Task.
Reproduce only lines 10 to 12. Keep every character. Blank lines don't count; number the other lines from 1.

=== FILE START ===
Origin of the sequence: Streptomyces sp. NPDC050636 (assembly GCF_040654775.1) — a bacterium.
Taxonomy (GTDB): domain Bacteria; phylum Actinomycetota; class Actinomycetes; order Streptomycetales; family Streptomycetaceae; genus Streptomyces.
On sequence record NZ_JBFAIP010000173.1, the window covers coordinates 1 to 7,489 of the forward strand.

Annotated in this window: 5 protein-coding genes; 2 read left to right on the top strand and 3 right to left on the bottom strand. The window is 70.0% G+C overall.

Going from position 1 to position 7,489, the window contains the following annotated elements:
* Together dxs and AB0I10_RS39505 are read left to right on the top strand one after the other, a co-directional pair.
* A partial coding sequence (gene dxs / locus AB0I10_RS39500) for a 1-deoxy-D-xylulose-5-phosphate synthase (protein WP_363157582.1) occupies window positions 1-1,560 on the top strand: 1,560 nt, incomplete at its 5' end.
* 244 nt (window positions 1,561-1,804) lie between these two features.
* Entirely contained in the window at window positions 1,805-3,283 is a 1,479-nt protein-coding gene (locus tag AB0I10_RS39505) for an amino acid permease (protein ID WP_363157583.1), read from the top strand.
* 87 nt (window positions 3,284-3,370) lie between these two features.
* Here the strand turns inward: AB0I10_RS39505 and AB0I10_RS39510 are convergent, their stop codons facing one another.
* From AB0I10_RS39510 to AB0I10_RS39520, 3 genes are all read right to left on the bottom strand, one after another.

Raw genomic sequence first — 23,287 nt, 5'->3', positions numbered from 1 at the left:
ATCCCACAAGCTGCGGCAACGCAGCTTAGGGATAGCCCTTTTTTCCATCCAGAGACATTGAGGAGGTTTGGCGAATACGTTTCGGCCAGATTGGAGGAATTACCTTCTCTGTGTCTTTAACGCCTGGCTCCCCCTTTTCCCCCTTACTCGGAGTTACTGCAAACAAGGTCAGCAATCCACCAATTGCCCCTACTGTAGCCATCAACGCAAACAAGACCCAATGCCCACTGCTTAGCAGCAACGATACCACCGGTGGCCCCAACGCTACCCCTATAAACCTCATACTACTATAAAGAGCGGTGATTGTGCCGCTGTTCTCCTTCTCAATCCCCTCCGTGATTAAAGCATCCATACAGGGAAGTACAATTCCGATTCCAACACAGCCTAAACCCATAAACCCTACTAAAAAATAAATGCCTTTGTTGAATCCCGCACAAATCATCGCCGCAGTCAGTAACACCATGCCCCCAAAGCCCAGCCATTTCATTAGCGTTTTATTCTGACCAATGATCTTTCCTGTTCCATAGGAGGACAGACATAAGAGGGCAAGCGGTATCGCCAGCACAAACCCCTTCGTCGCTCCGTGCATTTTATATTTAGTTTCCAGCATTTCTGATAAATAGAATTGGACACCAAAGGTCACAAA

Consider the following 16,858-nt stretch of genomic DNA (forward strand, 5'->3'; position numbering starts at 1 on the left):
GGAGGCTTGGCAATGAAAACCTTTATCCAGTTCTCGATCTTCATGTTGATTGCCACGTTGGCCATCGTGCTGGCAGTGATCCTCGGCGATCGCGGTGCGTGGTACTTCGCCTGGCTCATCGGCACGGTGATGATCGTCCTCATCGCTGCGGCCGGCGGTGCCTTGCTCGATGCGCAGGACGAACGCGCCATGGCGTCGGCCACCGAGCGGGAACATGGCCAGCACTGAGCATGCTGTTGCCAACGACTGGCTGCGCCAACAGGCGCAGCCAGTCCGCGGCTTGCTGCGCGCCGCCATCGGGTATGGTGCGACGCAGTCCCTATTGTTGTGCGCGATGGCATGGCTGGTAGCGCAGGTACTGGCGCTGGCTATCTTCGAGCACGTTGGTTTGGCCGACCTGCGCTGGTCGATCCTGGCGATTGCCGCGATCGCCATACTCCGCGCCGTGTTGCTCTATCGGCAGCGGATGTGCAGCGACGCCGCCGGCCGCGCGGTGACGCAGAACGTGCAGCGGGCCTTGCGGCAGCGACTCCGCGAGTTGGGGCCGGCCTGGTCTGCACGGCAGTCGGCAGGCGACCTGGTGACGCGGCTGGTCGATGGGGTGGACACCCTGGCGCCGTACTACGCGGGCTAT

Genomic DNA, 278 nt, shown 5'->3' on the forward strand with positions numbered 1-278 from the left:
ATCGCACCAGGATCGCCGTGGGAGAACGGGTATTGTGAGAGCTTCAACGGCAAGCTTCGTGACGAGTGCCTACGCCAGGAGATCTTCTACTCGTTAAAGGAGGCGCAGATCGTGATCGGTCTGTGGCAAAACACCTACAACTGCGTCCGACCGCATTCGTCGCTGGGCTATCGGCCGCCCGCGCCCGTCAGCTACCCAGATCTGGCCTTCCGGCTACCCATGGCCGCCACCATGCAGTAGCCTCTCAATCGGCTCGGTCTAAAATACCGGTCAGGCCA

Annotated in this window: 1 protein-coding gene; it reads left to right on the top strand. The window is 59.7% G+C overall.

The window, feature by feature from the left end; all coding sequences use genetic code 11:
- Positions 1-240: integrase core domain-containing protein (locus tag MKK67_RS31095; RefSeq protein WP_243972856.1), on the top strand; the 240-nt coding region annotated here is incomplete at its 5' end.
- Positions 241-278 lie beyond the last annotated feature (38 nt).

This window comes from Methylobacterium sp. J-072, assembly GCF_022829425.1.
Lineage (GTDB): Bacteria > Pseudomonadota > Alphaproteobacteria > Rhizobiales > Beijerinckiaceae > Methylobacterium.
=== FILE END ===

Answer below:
* 87 nt (window positions 3,284-3,370) lie between these two features.
* Here the strand turns inward: AB0I10_RS39505 and AB0I10_RS39510 are convergent, their stop codons facing one another.
* From AB0I10_RS39510 to AB0I10_RS39520, 3 genes are all read right to left on the bottom strand, one after another.